Donnie Yen is emerging as a bona fide acting star possessed of kung fu skills
POSTED: 1:30 a.m. HST, Aug 6, 2010
HONG KONG » For years, Donnie Yen worked in the shadow of Jackie Chan and Jet Li. Having fought both on screen, the 47-year-old actor was considered a worthy opponent but not necessarily a leading man in his own right.
The dynamic changed after Yen took on the role of Bruce Lee's kung fu master in 2008. "Ip Man" was a hit and two years later, the sequel was also successful. "Ip Man 2" is the top-grossing local film in China in the first half of the year with a box-office take of $34 million, second only to "Avatar" and beating other Hollywood blockbusters like "Iron Man 2" and "Clash of the Titans."
With Chan and Li cutting down on output and seeking more dramatic roles, Yen is now the most prolific action star. Last year, he had three releases. This year, four are scheduled, including "Legend of the Fist: The Return of Chen Zhen," which was chosen as one of the two opening movies at the Venice Film Festival in September.
His breakthrough role as Ip best showcased his personality and was right for the times, Yen said. Chinese viewers have tired of the superhuman feats of action heroes, and found Ip more accessible, he said.
"What people want to see is someone closer to the people, someone with family values, maybe even a man who's afraid of his wife, a domesticated man. We crafted this character -- but at the same time he excels at kung fu. He's powerful. He can protect his family and the people around him," he said.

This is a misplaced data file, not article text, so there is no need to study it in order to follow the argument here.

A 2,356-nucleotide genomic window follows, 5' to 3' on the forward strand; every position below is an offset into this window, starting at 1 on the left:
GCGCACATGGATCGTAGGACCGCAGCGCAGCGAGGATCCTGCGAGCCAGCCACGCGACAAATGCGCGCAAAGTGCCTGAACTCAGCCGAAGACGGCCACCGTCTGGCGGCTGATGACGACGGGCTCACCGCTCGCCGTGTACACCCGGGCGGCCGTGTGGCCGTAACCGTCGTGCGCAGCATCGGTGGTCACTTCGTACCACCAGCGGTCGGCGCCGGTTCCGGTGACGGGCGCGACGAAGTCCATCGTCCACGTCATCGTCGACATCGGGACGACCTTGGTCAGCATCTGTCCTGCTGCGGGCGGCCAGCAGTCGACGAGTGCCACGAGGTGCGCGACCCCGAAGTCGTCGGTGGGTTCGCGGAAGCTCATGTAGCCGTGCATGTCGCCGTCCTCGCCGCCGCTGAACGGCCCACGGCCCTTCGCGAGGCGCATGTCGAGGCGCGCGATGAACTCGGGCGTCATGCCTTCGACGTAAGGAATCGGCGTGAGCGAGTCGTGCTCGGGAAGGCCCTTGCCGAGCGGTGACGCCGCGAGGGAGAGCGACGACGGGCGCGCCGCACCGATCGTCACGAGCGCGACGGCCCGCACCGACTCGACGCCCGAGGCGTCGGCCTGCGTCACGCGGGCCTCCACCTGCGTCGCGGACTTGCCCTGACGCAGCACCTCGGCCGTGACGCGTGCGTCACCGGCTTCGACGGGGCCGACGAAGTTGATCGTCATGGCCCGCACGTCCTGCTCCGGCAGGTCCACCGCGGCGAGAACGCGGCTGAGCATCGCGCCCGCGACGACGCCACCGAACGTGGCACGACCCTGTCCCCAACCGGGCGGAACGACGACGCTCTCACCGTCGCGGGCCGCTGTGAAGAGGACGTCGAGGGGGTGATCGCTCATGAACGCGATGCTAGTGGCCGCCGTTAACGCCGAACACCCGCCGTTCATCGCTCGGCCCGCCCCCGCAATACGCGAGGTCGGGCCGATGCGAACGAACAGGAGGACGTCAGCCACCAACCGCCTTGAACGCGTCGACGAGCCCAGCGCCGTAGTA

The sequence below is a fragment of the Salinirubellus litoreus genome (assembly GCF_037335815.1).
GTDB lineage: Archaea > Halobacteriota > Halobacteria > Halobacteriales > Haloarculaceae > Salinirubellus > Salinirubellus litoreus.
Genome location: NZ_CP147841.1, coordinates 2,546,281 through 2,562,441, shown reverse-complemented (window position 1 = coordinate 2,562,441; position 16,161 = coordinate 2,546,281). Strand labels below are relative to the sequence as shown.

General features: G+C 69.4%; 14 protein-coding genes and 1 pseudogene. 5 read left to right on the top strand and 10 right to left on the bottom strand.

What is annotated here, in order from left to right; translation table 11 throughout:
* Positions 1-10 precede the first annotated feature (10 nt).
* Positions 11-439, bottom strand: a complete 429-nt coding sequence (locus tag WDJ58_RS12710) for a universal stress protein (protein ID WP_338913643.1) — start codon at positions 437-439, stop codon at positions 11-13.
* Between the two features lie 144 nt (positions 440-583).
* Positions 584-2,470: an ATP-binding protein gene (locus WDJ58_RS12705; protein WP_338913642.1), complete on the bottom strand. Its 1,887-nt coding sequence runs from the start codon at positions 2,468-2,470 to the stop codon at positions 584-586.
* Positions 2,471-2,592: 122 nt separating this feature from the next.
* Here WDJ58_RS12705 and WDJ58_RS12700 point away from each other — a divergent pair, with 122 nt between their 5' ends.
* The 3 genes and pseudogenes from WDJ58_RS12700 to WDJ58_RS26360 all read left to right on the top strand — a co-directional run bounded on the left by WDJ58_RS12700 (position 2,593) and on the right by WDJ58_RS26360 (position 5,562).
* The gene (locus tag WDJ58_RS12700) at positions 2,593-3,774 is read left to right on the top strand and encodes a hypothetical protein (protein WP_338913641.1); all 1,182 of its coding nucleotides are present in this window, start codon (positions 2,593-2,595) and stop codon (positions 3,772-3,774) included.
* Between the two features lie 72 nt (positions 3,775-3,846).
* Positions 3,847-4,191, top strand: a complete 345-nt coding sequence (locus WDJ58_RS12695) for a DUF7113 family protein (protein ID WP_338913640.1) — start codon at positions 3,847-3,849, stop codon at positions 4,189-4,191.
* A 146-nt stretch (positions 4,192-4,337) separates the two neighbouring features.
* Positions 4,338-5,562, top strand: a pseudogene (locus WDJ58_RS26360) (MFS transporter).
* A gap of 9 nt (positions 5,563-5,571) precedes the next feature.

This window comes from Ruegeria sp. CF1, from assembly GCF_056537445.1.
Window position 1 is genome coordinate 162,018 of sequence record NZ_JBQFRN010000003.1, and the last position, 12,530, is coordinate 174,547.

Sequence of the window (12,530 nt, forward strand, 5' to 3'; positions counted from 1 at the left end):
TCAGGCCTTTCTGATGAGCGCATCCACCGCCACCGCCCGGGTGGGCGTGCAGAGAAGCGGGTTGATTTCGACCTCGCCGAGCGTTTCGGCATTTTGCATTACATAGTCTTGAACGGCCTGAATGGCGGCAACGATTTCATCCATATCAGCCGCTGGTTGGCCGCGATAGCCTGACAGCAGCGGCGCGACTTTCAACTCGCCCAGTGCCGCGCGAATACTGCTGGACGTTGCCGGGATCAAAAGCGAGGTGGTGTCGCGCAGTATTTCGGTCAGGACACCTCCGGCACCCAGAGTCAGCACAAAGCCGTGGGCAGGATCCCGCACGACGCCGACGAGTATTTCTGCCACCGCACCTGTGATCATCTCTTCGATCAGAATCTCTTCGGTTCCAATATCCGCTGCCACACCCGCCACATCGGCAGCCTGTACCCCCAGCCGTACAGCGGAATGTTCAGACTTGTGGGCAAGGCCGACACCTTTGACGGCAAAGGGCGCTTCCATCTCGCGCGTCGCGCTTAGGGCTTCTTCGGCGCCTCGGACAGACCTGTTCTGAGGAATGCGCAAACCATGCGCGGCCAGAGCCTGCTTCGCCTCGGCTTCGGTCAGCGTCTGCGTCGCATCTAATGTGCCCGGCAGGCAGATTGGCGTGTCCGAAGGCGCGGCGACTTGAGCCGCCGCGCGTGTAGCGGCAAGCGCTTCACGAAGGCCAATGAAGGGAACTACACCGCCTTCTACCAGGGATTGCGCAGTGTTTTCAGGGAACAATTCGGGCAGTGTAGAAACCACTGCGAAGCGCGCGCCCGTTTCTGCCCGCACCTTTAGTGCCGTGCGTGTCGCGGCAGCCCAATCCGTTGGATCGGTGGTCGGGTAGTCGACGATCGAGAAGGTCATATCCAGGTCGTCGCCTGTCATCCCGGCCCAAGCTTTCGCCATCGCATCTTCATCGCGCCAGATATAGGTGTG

Film scholar David Bordwell said it's exactly that pedestrian quality, the lack of a "star persona," that has defined Yen's career.
"He isn't fierce and short-tempered like Bruce Lee was, or a comic figure like Jackie Chan and Sammo Hung," said Bordwell, an expert on Hong Kong cinema.
"He can play many different roles, so in a sense he might be considered the first top-rank Hong Kong martial arts star who is a character actor rather than automatically a hero," the retired University of Wisconsin at Madison professor said.
"Ip Man" marked a "major step forward" for Yen because it was a good fit and the actor skillfully handled Ip's transformation from a reserved martial arts teacher to fearless defender of Chinese pride, Bordwell said.
Three years shy of 50, Yen, who was born in China and raised in Hong Kong and Boston, is capitalizing on his new level of stardom and says he has no plans to slow down. In "Legend of the Fist," he plays the nationalistic fighter Lee made famous in his 1972 movie "The Chinese Connection."
In two other upcoming releases, Yen tackles Gen. Guan Yu from ancient China and the mythical Monkey King. He's also working on a martial arts film with Peter Chan, a Hong Kong director best known for his love stories. The actor, who was trained by his mother, a martial arts teacher, is also fight choreographer on all four productions.
"I want to continue to make breakthroughs in kung fu film and action film," Yen said, adding his biggest challenge now is to combine dazzling fight scenes and compelling storytelling.
"Flashy, fierce and fresh fight sequences are no longer the only requirement. Now they also need to move the emotions of the audience. If the drama is unsuccessful, no matter how spectacular your fight sequences, it doesn't matter."